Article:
ALA applauds legislation for increased Wi-Fi spectrum

For Immediate Release
Wed, 02/11/2015


Jazzy Wright

Press Officer

Washington Office


The American Library Association (ALA) applauds today’s reintroduction of the Wi-Fi Innovation Act (S.424) by Senators Marco Rubio (R-FL) and Cory Booker (D-NJ), which will help ensure our nation’s libraries and their communities have access to the spectrum needed to meet growing demands for wireless access.

The legislation would require the Federal Communications Commission to conduct a feasibility study on providing additional unlicensed spectrum in the upper 5Ghz spectrum band.

"We welcome this bipartisan effort from Senators Rubio and Booker to improve access to the Internet," said ALA President Courtney Young. "Libraries are first responders in providing information and services for people across the country, and robust Wi-Fi is an increasingly important library service. By offering no-fee public access to the Internet via wireless connections, libraries serve as community technology hubs that enable digital opportunity and full participation in the nation’s economy."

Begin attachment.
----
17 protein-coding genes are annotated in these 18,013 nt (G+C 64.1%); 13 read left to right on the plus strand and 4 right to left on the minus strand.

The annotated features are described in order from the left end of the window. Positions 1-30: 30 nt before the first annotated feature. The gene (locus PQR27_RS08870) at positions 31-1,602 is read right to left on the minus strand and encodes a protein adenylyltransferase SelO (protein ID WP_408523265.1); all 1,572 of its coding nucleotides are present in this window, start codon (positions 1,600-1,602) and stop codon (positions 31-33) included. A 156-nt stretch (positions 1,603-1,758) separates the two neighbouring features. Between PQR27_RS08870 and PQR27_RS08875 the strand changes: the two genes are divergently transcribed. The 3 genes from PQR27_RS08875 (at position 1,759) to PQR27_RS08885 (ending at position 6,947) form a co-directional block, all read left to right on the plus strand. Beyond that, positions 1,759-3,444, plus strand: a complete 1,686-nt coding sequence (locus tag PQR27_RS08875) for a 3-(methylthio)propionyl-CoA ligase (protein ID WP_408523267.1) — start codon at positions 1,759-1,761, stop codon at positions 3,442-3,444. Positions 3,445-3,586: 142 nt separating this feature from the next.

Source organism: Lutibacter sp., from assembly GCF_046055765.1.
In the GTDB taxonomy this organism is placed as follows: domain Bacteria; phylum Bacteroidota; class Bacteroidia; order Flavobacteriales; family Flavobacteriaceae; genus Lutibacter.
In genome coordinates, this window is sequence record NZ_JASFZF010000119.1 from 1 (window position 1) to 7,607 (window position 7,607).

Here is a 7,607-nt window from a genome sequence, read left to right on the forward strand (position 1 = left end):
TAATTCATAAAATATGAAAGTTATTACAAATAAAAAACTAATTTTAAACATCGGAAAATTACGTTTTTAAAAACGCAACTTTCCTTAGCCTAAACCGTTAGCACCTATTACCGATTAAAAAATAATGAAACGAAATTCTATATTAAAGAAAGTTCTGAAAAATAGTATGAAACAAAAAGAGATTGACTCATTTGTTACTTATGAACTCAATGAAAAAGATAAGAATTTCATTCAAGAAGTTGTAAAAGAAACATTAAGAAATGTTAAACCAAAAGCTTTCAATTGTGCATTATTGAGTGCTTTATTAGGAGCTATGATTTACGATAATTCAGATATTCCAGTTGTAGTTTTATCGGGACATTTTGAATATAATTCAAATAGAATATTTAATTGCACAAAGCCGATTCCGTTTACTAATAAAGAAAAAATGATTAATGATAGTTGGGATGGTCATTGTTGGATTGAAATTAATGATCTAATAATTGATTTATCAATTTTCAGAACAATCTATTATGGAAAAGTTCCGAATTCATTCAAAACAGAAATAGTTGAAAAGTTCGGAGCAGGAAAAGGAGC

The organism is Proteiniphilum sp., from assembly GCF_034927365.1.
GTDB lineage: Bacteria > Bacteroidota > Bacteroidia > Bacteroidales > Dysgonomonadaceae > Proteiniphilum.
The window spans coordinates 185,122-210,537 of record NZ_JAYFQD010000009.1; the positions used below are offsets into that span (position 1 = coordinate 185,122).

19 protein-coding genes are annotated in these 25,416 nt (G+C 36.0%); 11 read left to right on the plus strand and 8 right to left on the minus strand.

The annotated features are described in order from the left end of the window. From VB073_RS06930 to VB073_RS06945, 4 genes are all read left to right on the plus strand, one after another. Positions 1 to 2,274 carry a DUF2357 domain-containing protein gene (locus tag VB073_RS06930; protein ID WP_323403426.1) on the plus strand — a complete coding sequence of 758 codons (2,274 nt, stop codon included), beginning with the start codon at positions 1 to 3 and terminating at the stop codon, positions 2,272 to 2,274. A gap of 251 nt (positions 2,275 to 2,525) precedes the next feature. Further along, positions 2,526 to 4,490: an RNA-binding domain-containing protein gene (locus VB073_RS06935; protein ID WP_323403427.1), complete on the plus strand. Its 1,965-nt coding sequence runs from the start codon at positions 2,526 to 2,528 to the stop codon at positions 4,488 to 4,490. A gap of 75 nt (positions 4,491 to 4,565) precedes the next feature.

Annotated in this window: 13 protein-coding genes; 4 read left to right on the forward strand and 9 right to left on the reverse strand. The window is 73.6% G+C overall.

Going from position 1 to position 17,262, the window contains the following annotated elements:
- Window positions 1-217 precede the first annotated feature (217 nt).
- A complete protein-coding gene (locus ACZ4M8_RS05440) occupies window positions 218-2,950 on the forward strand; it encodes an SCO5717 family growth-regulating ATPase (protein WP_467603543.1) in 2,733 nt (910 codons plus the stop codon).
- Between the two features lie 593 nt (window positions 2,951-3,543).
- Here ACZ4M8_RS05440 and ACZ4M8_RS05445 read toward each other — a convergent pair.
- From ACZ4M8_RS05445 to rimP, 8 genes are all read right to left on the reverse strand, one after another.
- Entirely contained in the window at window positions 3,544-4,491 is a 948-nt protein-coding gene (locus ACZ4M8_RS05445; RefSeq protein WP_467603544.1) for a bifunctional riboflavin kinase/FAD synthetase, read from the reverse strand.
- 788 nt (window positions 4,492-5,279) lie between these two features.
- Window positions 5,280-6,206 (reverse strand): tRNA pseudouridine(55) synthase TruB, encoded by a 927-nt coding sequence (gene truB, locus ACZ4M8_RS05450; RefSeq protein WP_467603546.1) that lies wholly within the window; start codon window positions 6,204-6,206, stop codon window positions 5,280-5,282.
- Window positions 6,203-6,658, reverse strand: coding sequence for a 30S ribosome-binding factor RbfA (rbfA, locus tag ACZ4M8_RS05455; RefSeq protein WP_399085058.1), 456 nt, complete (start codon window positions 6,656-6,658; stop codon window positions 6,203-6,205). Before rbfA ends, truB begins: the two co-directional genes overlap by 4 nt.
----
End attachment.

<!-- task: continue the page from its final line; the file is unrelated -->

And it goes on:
Public libraries are the most common public Wi-Fi access point for African-Americans and Latinos—with roughly one-third of these communities using public library Wi-Fi. This is true for 23 percent of white people, who list school as their top public Wi-Fi spot. Virtually all (98 percent) public libraries now offer Wi-Fi, up from 18 percent a decade ago.

"There is increasing demand to support the growing universe of wireless devices and services, and making more unlicensed spectrum available is critical," Young concluded.

Companion legislation was introduced in the U.S. House of Representatives by Congressman Bob Latta (R-OH), and cosponsored by Congressman Darrell Issa (R-CA), Congresswoman Anna G. Eshoo (D-CA), Congresswoman Doris Matsui (D-CA) and Congresswoman Suzan DelBene (D-WA).

About the American Library Association

The American Library Association is the oldest and largest library association in the world, with approximately 55,000 members in academic, public, school, government, and special libraries. The mission of the American Library Association is to provide leadership for the development, promotion and improvement of library and information services and the profession of librarianship in order to enhance learning and ensure access to information for all.